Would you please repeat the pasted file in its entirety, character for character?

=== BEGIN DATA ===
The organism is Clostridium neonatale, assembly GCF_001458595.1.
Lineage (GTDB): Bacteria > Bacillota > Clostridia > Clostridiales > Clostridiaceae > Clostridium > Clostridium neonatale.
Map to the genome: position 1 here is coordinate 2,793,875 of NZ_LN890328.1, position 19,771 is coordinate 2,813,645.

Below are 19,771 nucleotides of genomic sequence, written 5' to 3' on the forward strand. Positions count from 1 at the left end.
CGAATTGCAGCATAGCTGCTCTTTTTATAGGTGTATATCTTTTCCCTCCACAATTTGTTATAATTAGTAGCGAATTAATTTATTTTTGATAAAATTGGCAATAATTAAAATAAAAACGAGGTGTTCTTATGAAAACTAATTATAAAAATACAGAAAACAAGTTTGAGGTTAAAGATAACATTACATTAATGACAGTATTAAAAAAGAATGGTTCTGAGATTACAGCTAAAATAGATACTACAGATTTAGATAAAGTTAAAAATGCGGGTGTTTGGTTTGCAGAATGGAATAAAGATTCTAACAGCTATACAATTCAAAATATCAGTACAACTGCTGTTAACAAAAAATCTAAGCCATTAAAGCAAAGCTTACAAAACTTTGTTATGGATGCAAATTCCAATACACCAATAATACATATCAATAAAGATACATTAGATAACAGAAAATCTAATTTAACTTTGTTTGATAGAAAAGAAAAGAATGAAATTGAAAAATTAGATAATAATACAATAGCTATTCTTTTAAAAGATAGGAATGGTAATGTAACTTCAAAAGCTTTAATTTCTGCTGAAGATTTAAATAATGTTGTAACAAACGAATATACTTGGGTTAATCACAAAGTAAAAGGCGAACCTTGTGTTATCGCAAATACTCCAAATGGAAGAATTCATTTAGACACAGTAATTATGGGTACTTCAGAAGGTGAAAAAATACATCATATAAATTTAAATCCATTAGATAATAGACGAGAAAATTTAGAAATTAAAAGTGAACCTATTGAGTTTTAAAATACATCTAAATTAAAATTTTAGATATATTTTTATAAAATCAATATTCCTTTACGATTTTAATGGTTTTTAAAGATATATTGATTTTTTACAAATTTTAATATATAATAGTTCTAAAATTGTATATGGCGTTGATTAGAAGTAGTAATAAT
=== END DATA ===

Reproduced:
The organism is Clostridium neonatale, assembly GCF_001458595.1.
Lineage (GTDB): Bacteria > Bacillota > Clostridia > Clostridiales > Clostridiaceae > Clostridium > Clostridium neonatale.
Map to the genome: position 1 here is coordinate 2,793,875 of NZ_LN890328.1, position 19,771 is coordinate 2,813,645.

Below are 19,771 nucleotides of genomic sequence, written 5' to 3' on the forward strand. Positions count from 1 at the left end.
CGAATTGCAGCATAGCTGCTCTTTTTATAGGTGTATATCTTTTCCCTCCACAATTTGTTATAATTAGTAGCGAATTAATTTATTTTTGATAAAATTGGCAATAATTAAAATAAAAACGAGGTGTTCTTATGAAAACTAATTATAAAAATACAGAAAACAAGTTTGAGGTTAAAGATAACATTACATTAATGACAGTATTAAAAAAGAATGGTTCTGAGATTACAGCTAAAATAGATACTACAGATTTAGATAAAGTTAAAAATGCGGGTGTTTGGTTTGCAGAATGGAATAAAGATTCTAACAGCTATACAATTCAAAATATCAGTACAACTGCTGTTAACAAAAAATCTAAGCCATTAAAGCAAAGCTTACAAAACTTTGTTATGGATGCAAATTCCAATACACCAATAATACATATCAATAAAGATACATTAGATAACAGAAAATCTAATTTAACTTTGTTTGATAGAAAAGAAAAGAATGAAATTGAAAAATTAGATAATAATACAATAGCTATTCTTTTAAAAGATAGGAATGGTAATGTAACTTCAAAAGCTTTAATTTCTGCTGAAGATTTAAATAATGTTGTAACAAACGAATATACTTGGGTTAATCACAAAGTAAAAGGCGAACCTTGTGTTATCGCAAATACTCCAAATGGAAGAATTCATTTAGACACAGTAATTATGGGTACTTCAGAAGGTGAAAAAATACATCATATAAATTTAAATCCATTAGATAATAGACGAGAAAATTTAGAAATTAAAAGTGAACCTATTGAGTTTTAAAATACATCTAAATTAAAATTTTAGATATATTTTTATAAAATCAATATTCCTTTACGATTTTAATGGTTTTTAAAGATATATTGATTTTTTACAAATTTTAATATATAATAGTTCTAAAATTGTATATGGCGTTGATTAGAAGTAGTAATAAT